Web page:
Antifa: what is the movement that Donald Trump blames for violence in US protests?
Experts question whether president can carry out threat to designate Antifa as a terrorist organisation
US President Donald Trump says he plans to designate a far-left, anti-fascist movement often referred to as Antifa as a terrorist organisation after blaming it for violence during ongoing nationwide protests against police brutality.
Mr Trump and members of his administration have made it a point to blame Antifa for the violence seen in protests over the death of George Floyd, an unarmed black man in Minneapolis who died in police custody on May 25.
“Congratulations to our National Guard for the great job they did immediately upon arriving in Minneapolis, Minnesota, last night. The Antifa-led anarchists, among others, were shut down quickly. Should have been done by mayor on first night and there would have been no trouble!” Mr Trump tweeted.
US Attorney General William Barr also named Antifa when referring to the demonstrations.
“The violence instigated and carried out by Antifa and other similar groups in connection with rioting is domestic terrorism and will be treated accordingly,” Mr Barr said in a statement released on Sunday.
Mr Barr implied that Antifa was exploiting the demonstrations over Floyd’s to pursue “their own separate, violent and extremist agenda”.
But what is Antifa?
In criminal complaints the US Justice Department has previously described Antifa as being “short for ‘anti-fascists’ … a movement for people who generally oppose the white supremacist and ‘alt-right’ movements, sometimes by protesting events or engaging in property damage or violence”.
Despite Mr Trump’s claims, there has been little reported evidence to pin the recent violence on any particular group, and some questioned whether he would be able to carry out his threat against Antifa.
“Antifa is a vaguely defined movement of people who like direct-action protest tactics, not an actual organisation,” the author and legal reporter Charlie Savage pointed out in a tweet.
“Even if it were a real group, the law that lets the government deem entities as terrorists only applies to foreign organisations,” he said.
“Antifa is neither 'terrorist’ nor an organisation,” said Mark Bray, a historian and author of Antifa: The Anti-Fascist Handbook.
“To explain a little: it’s like calling bird-watching an organisation. Yes there are bird-watching organisations as there are Antifa organisations, but neither bird-watching nor Antifa is an organisation,” he wrote on Twitter.
How prevalent or organised the Antifa movement is remains to be seen, but it is not unique to the United States.
There have been references to the Antifa movement in various countries and the same goes for the “Alt-Right” conservative nationalist movement, whose members has been known to clash with Antifa on several occasions.
Mr Bray said the Antifa movement had its roots in post-Second World War anti-fascism.
“Self-defence groups were formed in Britain and Germany among immigrants and leftists to defend themselves against the neo-Nazi skinhead wave,” he said in an interview with C-SPAN in 2017.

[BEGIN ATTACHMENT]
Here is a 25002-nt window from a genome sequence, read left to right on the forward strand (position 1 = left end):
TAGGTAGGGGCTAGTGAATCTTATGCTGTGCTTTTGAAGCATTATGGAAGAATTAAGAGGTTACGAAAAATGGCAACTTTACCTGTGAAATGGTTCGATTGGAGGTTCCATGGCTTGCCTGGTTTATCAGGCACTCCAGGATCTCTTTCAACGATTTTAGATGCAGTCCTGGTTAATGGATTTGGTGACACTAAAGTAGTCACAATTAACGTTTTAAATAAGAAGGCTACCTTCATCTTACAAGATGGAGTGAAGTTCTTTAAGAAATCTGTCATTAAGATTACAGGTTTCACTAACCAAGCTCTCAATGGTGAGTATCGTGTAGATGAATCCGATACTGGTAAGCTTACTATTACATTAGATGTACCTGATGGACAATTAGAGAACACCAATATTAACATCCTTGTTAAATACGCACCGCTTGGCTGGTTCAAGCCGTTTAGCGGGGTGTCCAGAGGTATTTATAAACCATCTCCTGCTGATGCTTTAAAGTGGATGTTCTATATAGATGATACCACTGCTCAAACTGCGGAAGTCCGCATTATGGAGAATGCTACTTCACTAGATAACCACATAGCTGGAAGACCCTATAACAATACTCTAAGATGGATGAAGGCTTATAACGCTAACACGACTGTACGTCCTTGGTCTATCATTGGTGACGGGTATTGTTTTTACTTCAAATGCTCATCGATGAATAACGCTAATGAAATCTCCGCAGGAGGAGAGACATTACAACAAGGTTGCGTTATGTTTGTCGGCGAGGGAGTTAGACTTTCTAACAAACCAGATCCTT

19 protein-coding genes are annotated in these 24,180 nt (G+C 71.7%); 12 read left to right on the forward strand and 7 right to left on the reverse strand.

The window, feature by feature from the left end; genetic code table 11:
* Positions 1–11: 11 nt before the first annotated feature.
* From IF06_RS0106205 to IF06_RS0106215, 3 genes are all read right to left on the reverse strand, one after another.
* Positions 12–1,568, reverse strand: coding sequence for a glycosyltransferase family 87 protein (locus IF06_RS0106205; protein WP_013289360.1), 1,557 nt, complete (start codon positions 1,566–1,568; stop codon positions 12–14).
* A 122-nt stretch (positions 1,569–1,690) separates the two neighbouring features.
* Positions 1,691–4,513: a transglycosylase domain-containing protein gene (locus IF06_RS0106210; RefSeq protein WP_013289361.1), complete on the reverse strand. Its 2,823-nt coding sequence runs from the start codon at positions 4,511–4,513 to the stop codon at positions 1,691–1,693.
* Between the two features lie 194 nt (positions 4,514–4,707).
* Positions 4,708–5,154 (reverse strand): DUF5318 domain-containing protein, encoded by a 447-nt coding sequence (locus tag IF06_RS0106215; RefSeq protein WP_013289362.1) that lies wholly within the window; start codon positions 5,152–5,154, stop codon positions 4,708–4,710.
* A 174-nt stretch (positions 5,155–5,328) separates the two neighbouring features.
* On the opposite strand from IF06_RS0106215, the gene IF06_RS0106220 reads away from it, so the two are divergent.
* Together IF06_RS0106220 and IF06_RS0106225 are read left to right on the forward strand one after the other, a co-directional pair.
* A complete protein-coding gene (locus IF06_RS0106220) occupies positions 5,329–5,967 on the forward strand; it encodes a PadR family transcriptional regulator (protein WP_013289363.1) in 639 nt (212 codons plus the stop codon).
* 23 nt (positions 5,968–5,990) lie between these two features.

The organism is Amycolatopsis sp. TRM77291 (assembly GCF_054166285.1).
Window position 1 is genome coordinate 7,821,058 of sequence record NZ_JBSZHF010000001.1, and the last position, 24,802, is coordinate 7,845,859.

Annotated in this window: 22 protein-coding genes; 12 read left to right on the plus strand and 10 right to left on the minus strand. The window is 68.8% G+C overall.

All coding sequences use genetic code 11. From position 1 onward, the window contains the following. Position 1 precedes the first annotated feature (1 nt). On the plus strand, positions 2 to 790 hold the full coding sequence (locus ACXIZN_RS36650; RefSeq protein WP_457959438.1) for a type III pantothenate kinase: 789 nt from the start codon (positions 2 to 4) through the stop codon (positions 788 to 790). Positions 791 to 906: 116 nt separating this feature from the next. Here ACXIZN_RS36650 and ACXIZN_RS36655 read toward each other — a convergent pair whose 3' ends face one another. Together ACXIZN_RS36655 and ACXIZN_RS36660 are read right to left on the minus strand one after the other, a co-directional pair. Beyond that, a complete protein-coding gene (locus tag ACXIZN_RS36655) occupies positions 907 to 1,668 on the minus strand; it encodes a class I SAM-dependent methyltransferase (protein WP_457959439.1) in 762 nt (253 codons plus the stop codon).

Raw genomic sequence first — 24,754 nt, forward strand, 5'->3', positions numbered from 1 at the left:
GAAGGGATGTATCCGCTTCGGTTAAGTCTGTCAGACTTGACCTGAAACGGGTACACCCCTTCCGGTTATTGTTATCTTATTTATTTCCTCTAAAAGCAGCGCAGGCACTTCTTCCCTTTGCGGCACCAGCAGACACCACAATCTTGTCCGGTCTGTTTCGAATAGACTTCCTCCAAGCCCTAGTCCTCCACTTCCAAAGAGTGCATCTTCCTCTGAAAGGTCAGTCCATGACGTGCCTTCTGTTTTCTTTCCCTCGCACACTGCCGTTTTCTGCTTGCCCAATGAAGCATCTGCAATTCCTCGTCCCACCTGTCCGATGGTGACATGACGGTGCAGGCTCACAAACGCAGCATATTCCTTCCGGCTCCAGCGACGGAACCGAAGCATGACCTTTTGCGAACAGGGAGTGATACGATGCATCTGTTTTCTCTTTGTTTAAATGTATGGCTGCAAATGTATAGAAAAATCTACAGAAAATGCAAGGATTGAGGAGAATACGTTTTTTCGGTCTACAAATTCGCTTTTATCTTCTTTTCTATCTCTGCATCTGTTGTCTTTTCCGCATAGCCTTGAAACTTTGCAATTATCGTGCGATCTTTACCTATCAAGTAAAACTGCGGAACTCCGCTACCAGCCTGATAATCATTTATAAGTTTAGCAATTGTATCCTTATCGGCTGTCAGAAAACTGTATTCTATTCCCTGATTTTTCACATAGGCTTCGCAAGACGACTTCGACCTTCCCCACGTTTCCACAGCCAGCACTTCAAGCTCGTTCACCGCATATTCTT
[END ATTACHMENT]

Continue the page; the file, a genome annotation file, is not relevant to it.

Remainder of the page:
He said he disagreed with categorising Antifa as a violent movement.
“What people miss is what the vast majority of anti-fascists do is non-violent. They monitor the far-right, trace them across various social media platforms, find out who they’re organising with, find out where their events will be held, make phone calls to the hotels to get them to cancel the event, and they spread popular education.”
Mr Bray said Antifa used a variety of tactics that did not create any confrontation, but the media chose to focus on those that that led to what he described as a “spectacle”.
“Anti-fascism is an argument for self-defence collectively against the proven historical perils of white supremacy and fascism,” he said, alluding to the backlash against those in the alt-right movement supporting Mr Trump.
In an interview with The National, Peter Yacobucci, an associate professor of political science at Buffalo State University, expressed ample skepticism about Trump's efforts to classify Antifa as a terrorist organisation.
“There is no central communication hub, leadership, financing mechanism, or doctrine,” said Mr. Yacobucci, referring to Antifa. “As a result, designation as a terrorist organization is somewhat non-sensical. It would be akin to declaring optimists as a terrorist organization,” he added.
Yacobucci also emphasized the US law currently only allows groups that are foreign to be classified as terrorist organisations, though he noted Trump may move forward anyway.
“We have seen the past three years such problems have frequently been ignored by President Trump and his compliant Attorney General Bill Barr and Secretary of State Mike Pompeo,” he said.
However, Yacobucci stressed that Trump’s rant against Antifa might be more style than substance.
“Antifa is being used by by President Trump to divert attention from what is really happening,” he said, referring what he described as Trump’s efforts to shift the debate away from a discussion about racial injustice and law enforcement.
Another political science professor, Timothy Kneeland of Nazareth College in Rochester, New York, is also skeptical of Trump’s announcements about Antifa.
“This would not stand up in court,” he said. “Trump’s actions are probably not constitutional.”
Kneeland said hypothetically, if Trump did succeed with his efforts to classify Antifa as a terrorist organisation, it would be analogous to the Communist Control Act of 1954, which outlawed the Communist Party USA.
“Thus, those people who identified with this loose coalition (Antifa), would lose the shield of the First Amendment which would reduce their visibility and and ability to protest,” he explained.
Updated: June 3, 2020 05:38 AM